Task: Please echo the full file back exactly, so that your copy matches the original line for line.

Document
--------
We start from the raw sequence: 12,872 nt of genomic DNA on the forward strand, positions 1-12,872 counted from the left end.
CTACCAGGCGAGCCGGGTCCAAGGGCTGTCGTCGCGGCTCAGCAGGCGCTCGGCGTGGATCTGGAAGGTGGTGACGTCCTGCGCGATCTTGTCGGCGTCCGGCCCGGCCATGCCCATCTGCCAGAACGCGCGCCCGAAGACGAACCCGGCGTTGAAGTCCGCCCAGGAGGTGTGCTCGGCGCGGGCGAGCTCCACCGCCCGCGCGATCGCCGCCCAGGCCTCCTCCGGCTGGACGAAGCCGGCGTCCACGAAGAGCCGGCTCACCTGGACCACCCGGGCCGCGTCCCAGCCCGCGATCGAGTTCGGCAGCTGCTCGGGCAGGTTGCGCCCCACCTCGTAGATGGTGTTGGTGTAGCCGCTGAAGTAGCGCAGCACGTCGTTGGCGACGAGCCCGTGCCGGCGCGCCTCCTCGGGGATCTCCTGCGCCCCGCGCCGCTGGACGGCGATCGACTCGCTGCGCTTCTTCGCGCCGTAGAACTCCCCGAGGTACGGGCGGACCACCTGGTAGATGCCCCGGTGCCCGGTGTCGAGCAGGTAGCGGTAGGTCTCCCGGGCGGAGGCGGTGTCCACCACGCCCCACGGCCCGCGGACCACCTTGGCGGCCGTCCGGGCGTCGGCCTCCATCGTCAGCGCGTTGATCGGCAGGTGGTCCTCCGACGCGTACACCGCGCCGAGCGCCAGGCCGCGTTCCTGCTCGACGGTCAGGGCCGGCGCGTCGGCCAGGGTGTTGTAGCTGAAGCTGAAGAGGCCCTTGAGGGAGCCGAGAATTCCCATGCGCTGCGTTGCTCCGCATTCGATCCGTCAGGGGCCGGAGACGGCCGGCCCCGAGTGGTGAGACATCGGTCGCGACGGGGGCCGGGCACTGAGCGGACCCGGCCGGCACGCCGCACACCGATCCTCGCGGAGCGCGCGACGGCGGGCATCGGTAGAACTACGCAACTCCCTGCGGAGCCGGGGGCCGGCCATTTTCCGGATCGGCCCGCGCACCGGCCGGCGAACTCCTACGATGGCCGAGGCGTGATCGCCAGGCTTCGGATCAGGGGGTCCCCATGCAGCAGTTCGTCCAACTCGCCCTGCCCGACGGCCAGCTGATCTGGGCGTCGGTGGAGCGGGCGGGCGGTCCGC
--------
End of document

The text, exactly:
We start from the raw sequence: 12,872 nt of genomic DNA on the forward strand, positions 1-12,872 counted from the left end.
CTACCAGGCGAGCCGGGTCCAAGGGCTGTCGTCGCGGCTCAGCAGGCGCTCGGCGTGGATCTGGAAGGTGGTGACGTCCTGCGCGATCTTGTCGGCGTCCGGCCCGGCCATGCCCATCTGCCAGAACGCGCGCCCGAAGACGAACCCGGCGTTGAAGTCCGCCCAGGAGGTGTGCTCGGCGCGGGCGAGCTCCACCGCCCGCGCGATCGCCGCCCAGGCCTCCTCCGGCTGGACGAAGCCGGCGTCCACGAAGAGCCGGCTCACCTGGACCACCCGGGCCGCGTCCCAGCCCGCGATCGAGTTCGGCAGCTGCTCGGGCAGGTTGCGCCCCACCTCGTAGATGGTGTTGGTGTAGCCGCTGAAGTAGCGCAGCACGTCGTTGGCGACGAGCCCGTGCCGGCGCGCCTCCTCGGGGATCTCCTGCGCCCCGCGCCGCTGGACGGCGATCGACTCGCTGCGCTTCTTCGCGCCGTAGAACTCCCCGAGGTACGGGCGGACCACCTGGTAGATGCCCCGGTGCCCGGTGTCGAGCAGGTAGCGGTAGGTCTCCCGGGCGGAGGCGGTGTCCACCACGCCCCACGGCCCGCGGACCACCTTGGCGGCCGTCCGGGCGTCGGCCTCCATCGTCAGCGCGTTGATCGGCAGGTGGTCCTCCGACGCGTACACCGCGCCGAGCGCCAGGCCGCGTTCCTGCTCGACGGTCAGGGCCGGCGCGTCGGCCAGGGTGTTGTAGCTGAAGCTGAAGAGGCCCTTGAGGGAGCCGAGAATTCCCATGCGCTGCGTTGCTCCGCATTCGATCCGTCAGGGGCCGGAGACGGCCGGCCCCGAGTGGTGAGACATCGGTCGCGACGGGGGCCGGGCACTGAGCGGACCCGGCCGGCACGCCGCACACCGATCCTCGCGGAGCGCGCGACGGCGGGCATCGGTAGAACTACGCAACTCCCTGCGGAGCCGGGGGCCGGCCATTTTCCGGATCGGCCCGCGCACCGGCCGGCGAACTCCTACGATGGCCGAGGCGTGATCGCCAGGCTTCGGATCAGGGGGTCCCCATGCAGCAGTTCGTCCAACTCGCCCTGCCCGACGGCCAGCTGATCTGGGCGTCGGTGGAGCGGGCGGGCGGTCCGC